DOJ agrees that there can be clarification and better training for participants who need to input case outcome information. However, because of program changes and responsibilities to other enacted legislation, the recommendations cannot be implemented without additional program support for DOJ’s already strained resources. DOJ’s program already maintains the Sexual Assault Forensic Evidence Tracking (SAFE-T) database, the CODIS Hit Outcome Project (CHOP) database, and the California Arrestee (CAL-DNA) Data Bank program, and it provides outreach and communication to local law enforcement who are in need of information on the arrestee program as well as supplies. In addition, program staff aid with sexual assault victim notification and questions related to PC 680, the Sexual Assault Victims’ DNA Bill of Rights. DOJ implemented SAFE-T and CHOP despite the fact that no additional resources were allocated for this via the budget process.

Again, thank you for the opportunity to review and comment on the draft audit report. If you have any questions or concerns regarding this matter, you may contact me at the telephone number listed above.



for BARRY MILLER, Director
Bureau of Forensic Services

for Xavier Becerra
Attorney General




To provide clarity and perspective, we are commenting on Justice’s response to the audit. The numbers below correspond to the numbers we have placed in the margin of its response.


Justice’s assertion that it has fully implemented our recommendation is false. Our recommendation included that Justice should report case outcome information to the Legislature annually. In the years since we made this recommendation, Justice has provided us with copies of four letters it has sent to the Legislature in response to this recommendation, only one of which included any case outcome information. Further, on two occasions before the start of this follow-up audit, we reported that Justice had not yet fully implemented this recommendation because of its failure to report case outcome information.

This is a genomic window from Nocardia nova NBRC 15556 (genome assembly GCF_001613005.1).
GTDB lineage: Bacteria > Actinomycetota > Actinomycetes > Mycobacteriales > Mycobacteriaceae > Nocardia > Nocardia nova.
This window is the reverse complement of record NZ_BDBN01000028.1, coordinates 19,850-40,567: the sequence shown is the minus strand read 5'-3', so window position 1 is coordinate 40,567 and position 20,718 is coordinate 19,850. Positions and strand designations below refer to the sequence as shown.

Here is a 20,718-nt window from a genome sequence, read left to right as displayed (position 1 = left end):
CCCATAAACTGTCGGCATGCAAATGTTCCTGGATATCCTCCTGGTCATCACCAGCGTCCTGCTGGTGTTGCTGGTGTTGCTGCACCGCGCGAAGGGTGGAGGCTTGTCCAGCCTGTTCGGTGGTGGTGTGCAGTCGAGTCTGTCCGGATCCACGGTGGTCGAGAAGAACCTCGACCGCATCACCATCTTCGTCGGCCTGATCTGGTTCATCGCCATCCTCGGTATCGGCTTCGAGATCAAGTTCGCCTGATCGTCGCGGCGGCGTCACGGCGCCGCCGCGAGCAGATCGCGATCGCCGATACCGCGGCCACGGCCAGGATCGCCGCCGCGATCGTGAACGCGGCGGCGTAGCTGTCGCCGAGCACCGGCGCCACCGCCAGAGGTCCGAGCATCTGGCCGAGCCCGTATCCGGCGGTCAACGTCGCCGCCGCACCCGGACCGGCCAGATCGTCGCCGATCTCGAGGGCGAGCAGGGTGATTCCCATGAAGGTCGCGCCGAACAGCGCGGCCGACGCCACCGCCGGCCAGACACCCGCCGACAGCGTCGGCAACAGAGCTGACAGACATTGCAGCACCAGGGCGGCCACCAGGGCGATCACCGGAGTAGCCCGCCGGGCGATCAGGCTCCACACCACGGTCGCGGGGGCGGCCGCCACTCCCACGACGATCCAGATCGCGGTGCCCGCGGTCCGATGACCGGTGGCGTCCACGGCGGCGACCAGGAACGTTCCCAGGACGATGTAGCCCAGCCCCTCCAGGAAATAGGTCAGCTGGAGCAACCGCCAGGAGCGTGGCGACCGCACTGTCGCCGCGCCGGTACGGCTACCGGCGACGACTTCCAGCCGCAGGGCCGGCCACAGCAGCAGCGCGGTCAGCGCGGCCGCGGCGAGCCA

Justice’s focus on how quickly its RADS program can generate CODIS hits misses the point of our original recommendation. As we described in our original report and describe again in this follow‑up report, CODIS hits are sometimes beneficial to sexual assault investigations, but sometimes they are not beneficial. We provide examples here of a case in which a hit assisted the investigation and one in which the hit did not appear to assist law enforcement in making an arrest. Here, we explain that obtaining information on the extent that hits generated by the RADS program benefited sexual assault case investigations and prosecutions is crucial to understanding the full benefit of the program.